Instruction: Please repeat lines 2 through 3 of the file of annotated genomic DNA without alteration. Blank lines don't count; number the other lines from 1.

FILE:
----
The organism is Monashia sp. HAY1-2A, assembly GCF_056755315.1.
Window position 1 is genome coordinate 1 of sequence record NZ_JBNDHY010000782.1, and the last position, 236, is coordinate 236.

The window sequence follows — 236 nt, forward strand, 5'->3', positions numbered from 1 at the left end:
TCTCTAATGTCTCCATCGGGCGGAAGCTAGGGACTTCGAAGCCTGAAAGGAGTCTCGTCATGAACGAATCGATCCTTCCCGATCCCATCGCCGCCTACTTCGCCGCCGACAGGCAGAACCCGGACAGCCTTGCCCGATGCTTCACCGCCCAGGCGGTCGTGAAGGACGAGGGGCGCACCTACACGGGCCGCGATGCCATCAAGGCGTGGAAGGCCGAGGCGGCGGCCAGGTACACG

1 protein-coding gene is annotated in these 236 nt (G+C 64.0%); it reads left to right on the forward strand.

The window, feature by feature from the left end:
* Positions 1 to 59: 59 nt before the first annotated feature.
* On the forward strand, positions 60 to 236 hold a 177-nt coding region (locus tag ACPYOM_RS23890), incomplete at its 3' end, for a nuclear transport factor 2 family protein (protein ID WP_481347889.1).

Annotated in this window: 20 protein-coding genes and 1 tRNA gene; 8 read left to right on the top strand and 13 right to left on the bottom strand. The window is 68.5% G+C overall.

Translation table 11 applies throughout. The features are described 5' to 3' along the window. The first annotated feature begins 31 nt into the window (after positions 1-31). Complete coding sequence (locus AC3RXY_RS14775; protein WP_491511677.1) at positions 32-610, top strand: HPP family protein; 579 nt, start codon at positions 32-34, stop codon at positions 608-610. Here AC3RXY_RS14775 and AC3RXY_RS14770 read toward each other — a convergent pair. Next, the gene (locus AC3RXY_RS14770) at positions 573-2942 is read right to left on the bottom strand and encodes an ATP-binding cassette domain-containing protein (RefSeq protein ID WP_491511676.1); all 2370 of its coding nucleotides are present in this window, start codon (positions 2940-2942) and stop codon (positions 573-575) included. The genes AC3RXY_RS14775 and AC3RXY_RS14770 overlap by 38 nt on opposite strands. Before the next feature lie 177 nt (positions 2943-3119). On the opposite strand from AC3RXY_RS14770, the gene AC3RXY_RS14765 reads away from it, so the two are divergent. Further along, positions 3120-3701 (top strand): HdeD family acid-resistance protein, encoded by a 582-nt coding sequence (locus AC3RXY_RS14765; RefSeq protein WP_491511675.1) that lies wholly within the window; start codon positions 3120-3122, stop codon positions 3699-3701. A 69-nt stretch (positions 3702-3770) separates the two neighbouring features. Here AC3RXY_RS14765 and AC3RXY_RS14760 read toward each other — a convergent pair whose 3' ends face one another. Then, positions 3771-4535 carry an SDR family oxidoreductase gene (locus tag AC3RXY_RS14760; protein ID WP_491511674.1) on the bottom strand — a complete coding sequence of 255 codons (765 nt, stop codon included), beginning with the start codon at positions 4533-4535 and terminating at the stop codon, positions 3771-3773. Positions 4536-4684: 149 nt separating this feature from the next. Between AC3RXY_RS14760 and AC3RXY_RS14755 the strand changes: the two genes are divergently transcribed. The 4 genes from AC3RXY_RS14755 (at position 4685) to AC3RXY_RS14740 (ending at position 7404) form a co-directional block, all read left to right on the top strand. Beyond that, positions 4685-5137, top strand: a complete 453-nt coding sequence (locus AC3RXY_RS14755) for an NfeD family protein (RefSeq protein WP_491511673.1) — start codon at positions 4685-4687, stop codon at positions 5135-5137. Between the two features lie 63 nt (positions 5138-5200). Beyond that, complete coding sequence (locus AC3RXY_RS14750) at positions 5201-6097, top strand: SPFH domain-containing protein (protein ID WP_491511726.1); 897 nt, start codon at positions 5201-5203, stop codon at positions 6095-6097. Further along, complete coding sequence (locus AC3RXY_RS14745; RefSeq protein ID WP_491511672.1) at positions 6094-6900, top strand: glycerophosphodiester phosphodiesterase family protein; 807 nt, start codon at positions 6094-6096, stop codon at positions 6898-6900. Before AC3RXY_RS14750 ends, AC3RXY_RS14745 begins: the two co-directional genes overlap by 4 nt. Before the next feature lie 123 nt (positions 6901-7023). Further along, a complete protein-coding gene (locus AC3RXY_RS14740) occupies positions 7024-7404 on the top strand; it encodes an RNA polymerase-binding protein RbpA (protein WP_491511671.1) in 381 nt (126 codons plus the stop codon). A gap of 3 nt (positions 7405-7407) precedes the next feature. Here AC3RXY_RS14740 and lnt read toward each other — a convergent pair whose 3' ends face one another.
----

Window position 1 is genome coordinate 1 of sequence record NZ_JBNDHY010000782.1, and the last position, 236, is coordinate 236.

The window sequence follows — 236 nt, forward strand, 5'->3', positions numbered from 1 at the left end: